The Washington PostDemocracy Dies in Darkness

15 years after the Iraq War began, the death toll is still murky

U.S. Marines aid a comrade during fighting on the outskirts of Baghdad in April 2003. (Laurent Rebours/AP)

Tens of thousands of people died fighting in the Iraq War, which began 15 years ago Tuesday. Nearly 5,000 of them were U.S. service members. Tens of thousands were insurgents battling the transitional Iraqi government put in place after the ouster of Saddam Hussein.

But that figure obscures the actual number of deaths attributable to the conflict. During the war and during the Islamic State militant group’s occupation of as much as a third of the country in recent years, the number of deaths runs into the hundreds of thousands, including civilians killed as a result of violence and, more broadly, those who died because of the collapse of infrastructure and services in Iraq resulting from the ongoing conflict.

A precise death toll, though, is almost impossible to calculate.

One of the best resources for tracking the number of civilians killed is the site Iraq Body Count, which has tallied violent deaths in the country from news reports since the conflict began. Data from IBC shows the three phases of the conflict clearly: the initial invasion, the collapse of security in the country that followed and the emergence of the Islamic State in the ensuing instability.

About 6 in 10 civilian deaths at the hands of coalition forces from 2003 to 2011 were a function of airstrikes, according to IBC data. During the Islamic State period, all of the civilian deaths caused by coalition forces were from the air. Most of the civilian deaths are attributed to unknown actors during the initial span of the war (which President Barack Obama declared over in 2011).

  • 2004: 4.5 out of every 10,000 Iraqis killed. Equivalent to 130,000 American deaths — the population of McKinney, Tex., in 2010.
  • 2005: 6.1 out of every 10,000 Iraqis killed. Equivalent to 181,000 American deaths — like eliminating Tallahassee.
  • 2006: 10.7 out of every 10,000 Iraqis. Equivalent to 318,000 American deaths — the population of St. Louis.
  • 2007: 9.2 out of every 10,000 Iraqis. Equivalent to 277,000 American deaths — the population of Newark.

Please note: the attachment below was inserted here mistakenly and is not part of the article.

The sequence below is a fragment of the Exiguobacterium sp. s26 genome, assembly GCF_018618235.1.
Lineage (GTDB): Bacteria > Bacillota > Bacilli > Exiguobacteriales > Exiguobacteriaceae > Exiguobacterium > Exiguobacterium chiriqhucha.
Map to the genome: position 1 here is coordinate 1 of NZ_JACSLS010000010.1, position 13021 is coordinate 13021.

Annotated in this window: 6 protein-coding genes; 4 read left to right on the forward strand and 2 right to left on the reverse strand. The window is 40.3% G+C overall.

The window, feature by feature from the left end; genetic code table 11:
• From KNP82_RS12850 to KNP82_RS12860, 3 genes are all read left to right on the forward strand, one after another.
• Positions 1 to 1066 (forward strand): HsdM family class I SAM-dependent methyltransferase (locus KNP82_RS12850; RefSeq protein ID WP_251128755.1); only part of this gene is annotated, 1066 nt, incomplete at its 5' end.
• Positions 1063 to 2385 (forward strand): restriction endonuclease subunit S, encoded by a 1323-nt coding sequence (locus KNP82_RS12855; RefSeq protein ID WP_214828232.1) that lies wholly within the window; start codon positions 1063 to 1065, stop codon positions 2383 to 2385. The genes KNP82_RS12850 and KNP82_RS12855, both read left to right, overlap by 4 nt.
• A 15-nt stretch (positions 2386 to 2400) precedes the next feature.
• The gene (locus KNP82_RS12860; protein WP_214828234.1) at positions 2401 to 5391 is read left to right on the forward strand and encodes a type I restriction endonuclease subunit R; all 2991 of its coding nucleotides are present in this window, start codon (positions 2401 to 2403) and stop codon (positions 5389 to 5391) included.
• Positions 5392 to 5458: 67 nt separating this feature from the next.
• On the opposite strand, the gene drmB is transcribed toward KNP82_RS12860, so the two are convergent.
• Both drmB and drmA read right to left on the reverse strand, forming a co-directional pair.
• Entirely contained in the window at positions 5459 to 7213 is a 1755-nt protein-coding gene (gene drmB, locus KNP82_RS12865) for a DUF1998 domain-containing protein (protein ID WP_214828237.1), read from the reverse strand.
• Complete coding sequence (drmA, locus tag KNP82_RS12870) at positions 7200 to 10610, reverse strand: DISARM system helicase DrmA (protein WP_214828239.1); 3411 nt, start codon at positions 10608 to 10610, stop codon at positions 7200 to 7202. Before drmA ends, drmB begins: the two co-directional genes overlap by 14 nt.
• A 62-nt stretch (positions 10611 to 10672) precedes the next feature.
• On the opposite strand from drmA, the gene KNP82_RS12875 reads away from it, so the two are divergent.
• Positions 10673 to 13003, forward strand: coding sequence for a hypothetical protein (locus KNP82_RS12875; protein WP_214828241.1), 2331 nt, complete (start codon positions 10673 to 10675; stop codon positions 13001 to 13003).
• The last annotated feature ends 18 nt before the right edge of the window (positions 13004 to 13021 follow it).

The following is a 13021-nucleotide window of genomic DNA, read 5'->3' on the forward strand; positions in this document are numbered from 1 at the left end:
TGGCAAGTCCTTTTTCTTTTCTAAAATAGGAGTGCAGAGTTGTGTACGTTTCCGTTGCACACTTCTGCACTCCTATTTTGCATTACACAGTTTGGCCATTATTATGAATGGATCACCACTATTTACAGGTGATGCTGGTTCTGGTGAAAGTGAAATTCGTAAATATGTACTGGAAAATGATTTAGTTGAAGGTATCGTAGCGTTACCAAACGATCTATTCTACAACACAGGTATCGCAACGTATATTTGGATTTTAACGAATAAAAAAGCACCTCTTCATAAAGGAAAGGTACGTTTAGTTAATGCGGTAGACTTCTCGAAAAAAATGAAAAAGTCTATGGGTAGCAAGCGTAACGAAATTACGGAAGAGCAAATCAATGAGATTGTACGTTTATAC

IBC’s estimates may also be low.

A 2013 analysis by researchers from the United States, Iraq and Canada took a broader look at the likely death toll from the war. Their findings:

From March 1, 2003, to June 30, 2011, the crude death rate in Iraq was 4.55 per 1,000 person-years (95% uncertainty interval 3.74-5.27), more than 0.5 times higher than the death rate during the 26-mo period preceding the war, resulting in approximately 405,000 (95% uncertainty interval 48,000—751,000) excess deaths attributable to the conflict. Among adults, the risk of death rose 0.7 times higher for women and 2.9 times higher for men between the prewar period (January 1, 2001, to February 28, 2003) and the peak of the war (2005—2006). We estimate that more than 60% of excess deaths were directly attributable to violence, with the rest associated with the collapse of infrastructure and other indirect, but war-related, causes.

We bolded the key phrase: About 400,000 deaths were probably attributable to the conflict from 2003 to 2011, about 240,000 of them a result of violence and 160,000 from war-related causes. The 240,000-death estimate caused by the conflict is about twice the IBC estimate. (That study also estimated an additional 55,000 deaths among Iraqis who fled the country during the conflict.)

That takes us only to 2011. In the seven years since, IBC estimates, there were 82,000 additional deaths resulting from the conflict in Iraq — just among civilians.

It seems likely that the death toll in the past 15 years easily exceeded half a million Iraqis, but how much higher is hard to determine.

If we assume that 600,000 people died, that is about equivalent to the population of Washington, D.C., in 2010. As if every man, woman and child in the District of Columbia were killed in war, died as a result of failing infrastructure or were killed by Islamic State terrorists.

This article was corrected to remove a reference to a 2006 study that has since been challenged.